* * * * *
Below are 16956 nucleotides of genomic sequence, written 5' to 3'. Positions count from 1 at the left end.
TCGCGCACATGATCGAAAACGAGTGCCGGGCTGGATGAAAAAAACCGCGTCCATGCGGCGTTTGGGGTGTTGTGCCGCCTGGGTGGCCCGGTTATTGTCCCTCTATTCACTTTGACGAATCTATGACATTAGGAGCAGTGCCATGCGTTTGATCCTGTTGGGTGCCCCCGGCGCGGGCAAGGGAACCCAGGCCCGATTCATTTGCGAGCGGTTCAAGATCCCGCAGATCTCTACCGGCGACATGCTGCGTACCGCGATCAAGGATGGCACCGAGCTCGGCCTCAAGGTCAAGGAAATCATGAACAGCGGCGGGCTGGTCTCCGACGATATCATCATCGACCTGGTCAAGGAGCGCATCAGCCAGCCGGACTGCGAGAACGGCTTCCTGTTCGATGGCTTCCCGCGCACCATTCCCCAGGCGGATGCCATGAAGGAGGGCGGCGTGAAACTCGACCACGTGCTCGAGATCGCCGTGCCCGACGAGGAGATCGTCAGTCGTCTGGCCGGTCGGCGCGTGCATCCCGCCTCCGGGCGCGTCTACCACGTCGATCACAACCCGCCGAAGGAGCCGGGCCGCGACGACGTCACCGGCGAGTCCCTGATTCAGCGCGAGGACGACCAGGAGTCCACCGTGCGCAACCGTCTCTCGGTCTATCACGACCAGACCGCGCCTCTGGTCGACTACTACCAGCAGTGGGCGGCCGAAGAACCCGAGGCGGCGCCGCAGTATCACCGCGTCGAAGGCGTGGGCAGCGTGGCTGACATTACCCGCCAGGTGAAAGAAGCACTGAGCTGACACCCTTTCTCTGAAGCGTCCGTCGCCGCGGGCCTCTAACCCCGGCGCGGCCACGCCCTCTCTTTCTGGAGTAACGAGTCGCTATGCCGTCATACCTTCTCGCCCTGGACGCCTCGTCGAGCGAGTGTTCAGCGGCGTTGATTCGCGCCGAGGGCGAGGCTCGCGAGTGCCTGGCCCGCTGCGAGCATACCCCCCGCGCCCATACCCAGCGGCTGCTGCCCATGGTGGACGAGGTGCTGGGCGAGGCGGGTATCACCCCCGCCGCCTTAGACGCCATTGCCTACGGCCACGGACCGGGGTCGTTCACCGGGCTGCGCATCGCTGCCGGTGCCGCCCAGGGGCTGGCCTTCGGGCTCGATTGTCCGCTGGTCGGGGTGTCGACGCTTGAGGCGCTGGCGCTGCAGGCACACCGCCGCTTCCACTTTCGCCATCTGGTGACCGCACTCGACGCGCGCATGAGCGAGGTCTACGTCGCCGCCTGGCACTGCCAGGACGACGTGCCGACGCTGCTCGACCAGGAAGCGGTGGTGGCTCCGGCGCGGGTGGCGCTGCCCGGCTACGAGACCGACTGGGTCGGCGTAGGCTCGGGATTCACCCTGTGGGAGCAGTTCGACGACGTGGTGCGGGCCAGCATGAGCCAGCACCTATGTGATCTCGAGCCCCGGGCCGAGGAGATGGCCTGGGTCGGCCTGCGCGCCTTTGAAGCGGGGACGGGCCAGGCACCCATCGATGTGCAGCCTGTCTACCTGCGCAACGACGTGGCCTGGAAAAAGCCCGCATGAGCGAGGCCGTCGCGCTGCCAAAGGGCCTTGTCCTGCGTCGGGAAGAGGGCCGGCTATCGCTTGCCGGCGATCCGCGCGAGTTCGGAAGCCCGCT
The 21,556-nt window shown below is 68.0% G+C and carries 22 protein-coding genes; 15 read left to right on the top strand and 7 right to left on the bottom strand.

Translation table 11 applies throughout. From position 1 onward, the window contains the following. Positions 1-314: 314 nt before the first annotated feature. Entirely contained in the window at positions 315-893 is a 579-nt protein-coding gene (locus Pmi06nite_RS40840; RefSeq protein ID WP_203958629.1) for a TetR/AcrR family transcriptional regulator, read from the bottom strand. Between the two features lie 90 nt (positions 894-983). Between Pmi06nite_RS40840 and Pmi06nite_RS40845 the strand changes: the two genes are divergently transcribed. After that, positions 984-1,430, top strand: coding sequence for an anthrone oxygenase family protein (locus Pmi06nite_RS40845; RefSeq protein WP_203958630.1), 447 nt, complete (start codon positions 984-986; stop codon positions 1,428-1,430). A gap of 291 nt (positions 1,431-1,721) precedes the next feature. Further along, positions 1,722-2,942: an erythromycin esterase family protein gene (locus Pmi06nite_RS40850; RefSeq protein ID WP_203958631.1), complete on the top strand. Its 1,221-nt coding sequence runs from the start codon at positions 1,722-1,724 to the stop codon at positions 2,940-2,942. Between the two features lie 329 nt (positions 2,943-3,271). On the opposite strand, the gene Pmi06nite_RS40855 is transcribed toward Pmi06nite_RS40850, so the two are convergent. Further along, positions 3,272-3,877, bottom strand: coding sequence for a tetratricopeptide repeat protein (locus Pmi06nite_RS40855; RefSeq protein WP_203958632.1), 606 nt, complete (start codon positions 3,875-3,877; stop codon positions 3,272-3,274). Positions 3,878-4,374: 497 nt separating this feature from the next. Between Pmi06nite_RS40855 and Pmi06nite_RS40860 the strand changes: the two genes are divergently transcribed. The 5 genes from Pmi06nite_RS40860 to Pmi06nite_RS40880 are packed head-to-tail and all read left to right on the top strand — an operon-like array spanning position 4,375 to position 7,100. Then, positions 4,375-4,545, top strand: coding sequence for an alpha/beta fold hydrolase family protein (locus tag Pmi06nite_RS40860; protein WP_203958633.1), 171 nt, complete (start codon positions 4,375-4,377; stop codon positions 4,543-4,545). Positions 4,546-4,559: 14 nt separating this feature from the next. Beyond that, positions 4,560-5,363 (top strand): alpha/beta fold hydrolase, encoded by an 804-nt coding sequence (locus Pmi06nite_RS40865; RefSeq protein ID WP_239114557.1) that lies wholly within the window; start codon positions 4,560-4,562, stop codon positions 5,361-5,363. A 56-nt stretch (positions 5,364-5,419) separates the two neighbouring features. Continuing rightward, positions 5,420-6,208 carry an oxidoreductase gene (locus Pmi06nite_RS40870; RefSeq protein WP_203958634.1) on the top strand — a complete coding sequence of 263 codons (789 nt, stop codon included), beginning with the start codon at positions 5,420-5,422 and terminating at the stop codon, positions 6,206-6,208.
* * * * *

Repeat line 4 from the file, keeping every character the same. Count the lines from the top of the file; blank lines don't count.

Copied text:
Translation table 11 applies throughout. From position 1 onward, the window contains the following. Positions 1-314: 314 nt before the first annotated feature. Entirely contained in the window at positions 315-893 is a 579-nt protein-coding gene (locus Pmi06nite_RS40840; RefSeq protein ID WP_203958629.1) for a TetR/AcrR family transcriptional regulator, read from the bottom strand. Between the two features lie 90 nt (positions 894-983). Between Pmi06nite_RS40840 and Pmi06nite_RS40845 the strand changes: the two genes are divergently transcribed. After that, positions 984-1,430, top strand: coding sequence for an anthrone oxygenase family protein (locus Pmi06nite_RS40845; RefSeq protein WP_203958630.1), 447 nt, complete (start codon positions 984-986; stop codon positions 1,428-1,430). A gap of 291 nt (positions 1,431-1,721) precedes the next feature. Further along, positions 1,722-2,942: an erythromycin esterase family protein gene (locus Pmi06nite_RS40850; RefSeq protein ID WP_203958631.1), complete on the top strand. Its 1,221-nt coding sequence runs from the start codon at positions 1,722-1,724 to the stop codon at positions 2,940-2,942. Between the two features lie 329 nt (positions 2,943-3,271). On the opposite strand, the gene Pmi06nite_RS40855 is transcribed toward Pmi06nite_RS40850, so the two are convergent. Further along, positions 3,272-3,877, bottom strand: coding sequence for a tetratricopeptide repeat protein (locus Pmi06nite_RS40855; RefSeq protein WP_203958632.1), 606 nt, complete (start codon positions 3,875-3,877; stop codon positions 3,272-3,274). Positions 3,878-4,374: 497 nt separating this feature from the next. Between Pmi06nite_RS40855 and Pmi06nite_RS40860 the strand changes: the two genes are divergently transcribed. The 5 genes from Pmi06nite_RS40860 to Pmi06nite_RS40880 are packed head-to-tail and all read left to right on the top strand — an operon-like array spanning position 4,375 to position 7,100. Then, positions 4,375-4,545, top strand: coding sequence for an alpha/beta fold hydrolase family protein (locus tag Pmi06nite_RS40860; protein WP_203958633.1), 171 nt, complete (start codon positions 4,375-4,377; stop codon positions 4,543-4,545). Positions 4,546-4,559: 14 nt separating this feature from the next. Beyond that, positions 4,560-5,363 (top strand): alpha/beta fold hydrolase, encoded by an 804-nt coding sequence (locus Pmi06nite_RS40865; RefSeq protein ID WP_239114557.1) that lies wholly within the window; start codon positions 4,560-4,562, stop codon positions 5,361-5,363. A 56-nt stretch (positions 5,364-5,419) separates the two neighbouring features. Continuing rightward, positions 5,420-6,208 carry an oxidoreductase gene (locus Pmi06nite_RS40870; RefSeq protein WP_203958634.1) on the top strand — a complete coding sequence of 263 codons (789 nt, stop codon included), beginning with the start codon at positions 5,420-5,422 and terminating at the stop codon, positions 6,206-6,208.